Surveillance for disparities in maternal health-related behaviors—selected states, Pregnancy Risk Assessment Monitoring System (PRAMS), 2000-2001

Tanya M Phares, Brian Morrow, Amy Lansky, Wanda D Barfield, Cheryl B Prince, Kristen S Marchi, Paula A Braveman, Letitia M Williams, Brooke Kinniburgh
MMWR Surveillance Summaries 2004 July 2, 53 (4): 1-13

PROBLEM/CONDITION: Disparities in maternal and infant health have been observed among members of different racial and ethnic populations and persons of differing socioeconomic status. For the Healthy People 2010 objectives for maternal and child health to be achieved (US Department of Health and Human Services. Healthy People 2010. 2nd ed. With understanding and improving health and objectives for improving health [2 vols.]. Washington DC: US Department of Health and Human Services, 2000), the nature and extent of disparities in maternal behaviors that affect maternal or infant health should be understood. Identifying these disparities can assist public health authorities in developing policies and programs targeting persons at greatest risk for adverse health outcomes.


DESCRIPTION OF THE SYSTEM: The Pregnancy Risk Assessment Monitoring System (PRAMS) is an ongoing state- and population-based surveillance system designed to monitor selected maternal behaviors and experiences that occur before, during, and after pregnancy among women who deliver live-born infants. PRAMS employs a mixed mode data-collection methodology; up to three self-administered surveys are mailed to a sample of mothers, and nonresponders are followed up with telephone interviews. Self-reported survey data are linked to selected birth certificate data and weighted for sample design, nonresponse, and noncoverage to create annual PRAMS analysis data sets that can be used to produce statewide estimates of different perinatal health behaviors and experiences among women delivering live infants in 31 states and New York City. This report summarizes data for 2000-2001 from eight states (Alabama, Colorado, Florida, Hawaii, Illinois, Maine, Nebraska, and North Carolina) on four behaviors (smoking during pregnancy, alcohol use during pregnancy, breastfeeding initiation, and use of the infant back sleep position) for which substantial health disparities have been identified previously.

RESULTS: Although the prevalence of each behavior varied by state, consistent patterns were observed among the eight states by age, race, ethnicity, education, and income level. Overall, the prevalence of smoking during pregnancy ranged from 9.0% to 17.4%. Younger (aged <25 years) women, white women, American Indian women, non-Hispanic women (except in Hawaii), women with a high school education or less, and women with low incomes consistently reported the highest rates of smoking. Overall, the prevalence of alcohol use during pregnancy ranged from 3.4% to 9.9%. In seven states, women aged >35 years, non-Hispanic women, women with more than a high school education, and women with higher incomes reported the highest prevalence of alcohol use during pregnancy. Overall, the prevalence of breastfeeding initiation ranged from 54.8% to 89.6%. Younger women, black women, women with a high school education or less, and women with low incomes reported the lowest rates of breastfeeding initiation. The size of the black-white disparity in breastfeeding varied among states. Overall, use of the back sleep position for infants ranged from 49.7% to 74.8%. Use of the back sleep position was lowest among younger women, black women, women with lower levels of education, and women with low incomes. Ethnic differences in sleep position varied substantially by state.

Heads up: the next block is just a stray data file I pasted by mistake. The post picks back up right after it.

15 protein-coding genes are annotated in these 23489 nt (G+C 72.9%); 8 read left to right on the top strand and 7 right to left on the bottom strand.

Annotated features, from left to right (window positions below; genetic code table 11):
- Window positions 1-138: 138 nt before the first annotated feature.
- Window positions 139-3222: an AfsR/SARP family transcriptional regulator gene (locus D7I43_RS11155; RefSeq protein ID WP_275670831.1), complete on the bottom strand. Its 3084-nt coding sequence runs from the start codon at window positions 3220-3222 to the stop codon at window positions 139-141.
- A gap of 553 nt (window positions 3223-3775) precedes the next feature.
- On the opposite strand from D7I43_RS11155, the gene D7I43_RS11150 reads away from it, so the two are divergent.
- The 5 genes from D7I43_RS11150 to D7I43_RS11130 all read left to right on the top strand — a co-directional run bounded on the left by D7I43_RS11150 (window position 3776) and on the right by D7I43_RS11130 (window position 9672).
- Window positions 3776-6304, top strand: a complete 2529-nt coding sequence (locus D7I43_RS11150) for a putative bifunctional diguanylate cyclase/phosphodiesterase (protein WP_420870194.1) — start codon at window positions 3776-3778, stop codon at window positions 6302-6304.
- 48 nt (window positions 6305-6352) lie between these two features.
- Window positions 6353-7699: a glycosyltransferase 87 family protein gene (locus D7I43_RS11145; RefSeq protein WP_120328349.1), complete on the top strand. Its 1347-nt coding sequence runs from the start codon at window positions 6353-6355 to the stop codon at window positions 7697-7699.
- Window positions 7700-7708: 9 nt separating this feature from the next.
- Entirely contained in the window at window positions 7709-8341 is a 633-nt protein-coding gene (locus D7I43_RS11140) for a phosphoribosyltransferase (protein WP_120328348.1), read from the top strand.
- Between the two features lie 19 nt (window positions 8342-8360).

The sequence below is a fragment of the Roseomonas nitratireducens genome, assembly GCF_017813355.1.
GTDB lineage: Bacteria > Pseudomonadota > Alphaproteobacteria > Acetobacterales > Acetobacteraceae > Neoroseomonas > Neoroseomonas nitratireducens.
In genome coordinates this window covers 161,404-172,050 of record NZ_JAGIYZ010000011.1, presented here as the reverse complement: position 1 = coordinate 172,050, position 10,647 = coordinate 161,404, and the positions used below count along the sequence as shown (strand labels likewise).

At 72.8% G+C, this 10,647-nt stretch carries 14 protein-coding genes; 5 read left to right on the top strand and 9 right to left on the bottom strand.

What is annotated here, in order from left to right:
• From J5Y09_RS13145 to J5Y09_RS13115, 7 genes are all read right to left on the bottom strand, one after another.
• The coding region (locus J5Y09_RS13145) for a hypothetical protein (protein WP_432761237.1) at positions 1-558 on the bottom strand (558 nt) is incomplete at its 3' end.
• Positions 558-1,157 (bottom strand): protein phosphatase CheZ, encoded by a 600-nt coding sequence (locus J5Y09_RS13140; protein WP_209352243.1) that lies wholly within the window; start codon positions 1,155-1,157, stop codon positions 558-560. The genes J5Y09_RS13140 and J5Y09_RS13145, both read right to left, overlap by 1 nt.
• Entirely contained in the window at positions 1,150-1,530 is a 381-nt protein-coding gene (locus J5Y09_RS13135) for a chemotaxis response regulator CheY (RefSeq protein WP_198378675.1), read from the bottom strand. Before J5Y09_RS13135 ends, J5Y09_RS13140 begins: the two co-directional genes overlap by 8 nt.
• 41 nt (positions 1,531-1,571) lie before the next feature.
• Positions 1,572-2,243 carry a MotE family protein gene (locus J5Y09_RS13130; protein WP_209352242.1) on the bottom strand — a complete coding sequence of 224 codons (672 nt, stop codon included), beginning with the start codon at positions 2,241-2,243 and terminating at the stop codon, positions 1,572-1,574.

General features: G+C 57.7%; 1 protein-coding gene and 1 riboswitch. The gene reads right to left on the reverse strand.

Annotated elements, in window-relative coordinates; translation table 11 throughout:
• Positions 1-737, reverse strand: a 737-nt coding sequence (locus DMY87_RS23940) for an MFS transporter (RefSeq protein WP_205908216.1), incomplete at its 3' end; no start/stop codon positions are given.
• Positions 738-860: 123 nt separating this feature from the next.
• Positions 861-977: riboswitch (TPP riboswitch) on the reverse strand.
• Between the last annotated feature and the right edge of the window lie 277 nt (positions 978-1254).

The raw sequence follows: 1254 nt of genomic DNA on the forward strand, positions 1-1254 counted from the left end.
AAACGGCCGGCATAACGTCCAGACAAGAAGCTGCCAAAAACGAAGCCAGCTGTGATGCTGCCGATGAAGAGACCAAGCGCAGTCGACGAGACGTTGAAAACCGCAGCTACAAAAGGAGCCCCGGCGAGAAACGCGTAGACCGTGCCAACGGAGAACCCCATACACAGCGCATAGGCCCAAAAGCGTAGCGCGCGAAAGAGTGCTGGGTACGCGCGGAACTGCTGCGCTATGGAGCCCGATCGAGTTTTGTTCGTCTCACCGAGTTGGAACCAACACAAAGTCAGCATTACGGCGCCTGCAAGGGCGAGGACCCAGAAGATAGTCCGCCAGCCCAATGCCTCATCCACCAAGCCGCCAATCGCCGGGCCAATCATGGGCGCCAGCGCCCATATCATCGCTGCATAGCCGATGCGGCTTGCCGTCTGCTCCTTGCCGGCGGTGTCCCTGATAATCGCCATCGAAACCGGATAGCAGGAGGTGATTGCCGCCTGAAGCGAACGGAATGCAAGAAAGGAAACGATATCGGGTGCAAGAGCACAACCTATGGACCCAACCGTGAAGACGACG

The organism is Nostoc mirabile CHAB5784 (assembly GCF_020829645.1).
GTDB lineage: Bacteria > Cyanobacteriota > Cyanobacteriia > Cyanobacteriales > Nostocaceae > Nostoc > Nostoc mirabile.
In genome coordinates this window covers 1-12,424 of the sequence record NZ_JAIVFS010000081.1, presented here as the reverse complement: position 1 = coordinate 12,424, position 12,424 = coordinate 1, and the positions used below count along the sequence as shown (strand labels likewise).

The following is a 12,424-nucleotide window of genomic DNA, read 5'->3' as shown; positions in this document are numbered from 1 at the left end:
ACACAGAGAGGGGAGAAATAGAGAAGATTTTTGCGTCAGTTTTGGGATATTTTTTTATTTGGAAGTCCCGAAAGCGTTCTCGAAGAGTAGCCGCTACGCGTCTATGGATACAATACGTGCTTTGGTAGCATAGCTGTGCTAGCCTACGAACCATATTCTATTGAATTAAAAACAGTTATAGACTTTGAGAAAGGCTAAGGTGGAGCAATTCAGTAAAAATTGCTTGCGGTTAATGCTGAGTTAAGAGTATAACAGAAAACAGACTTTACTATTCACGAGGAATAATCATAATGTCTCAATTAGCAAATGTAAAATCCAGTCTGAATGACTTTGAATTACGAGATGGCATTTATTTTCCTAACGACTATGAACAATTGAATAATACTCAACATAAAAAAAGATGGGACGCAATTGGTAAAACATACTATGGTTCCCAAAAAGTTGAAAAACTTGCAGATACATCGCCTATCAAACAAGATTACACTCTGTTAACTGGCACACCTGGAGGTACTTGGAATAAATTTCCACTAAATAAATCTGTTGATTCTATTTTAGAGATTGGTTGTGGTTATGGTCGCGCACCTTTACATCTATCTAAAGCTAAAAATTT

INTERPRETATION: PRAMS data can be used to identify racial, ethnic, and socioeconomic disparities in critical maternal health-related behaviors. Although similar general patterns by age, education, and income were observed in at least seven states, certain racial and ethnic disparities varied by state. Prevalence of the four behaviors among each population often varied by state, indicating the potential impact of state-specific policies and programs.

PUBLIC HEALTH ACTION: States can use PRAMS data to identify populations at greatest risk for maternal behaviors that have negative consequences for maternal and infant health and to develop policies and plan programs that target populations at high Although prevalence data cannot be used to identify causes or interventions to improve health outcomes, they do indicate the magnitude of disparities and identify populations that should be targeted for intervention. This report indicates a need for wider targeting than is often done. The results from this report can aid state and national agencies in creating more effective public health policies and programs. The data described in this report should serve as a baseline that states can use to measure the impact of policies and programs on eliminating these health disparities.

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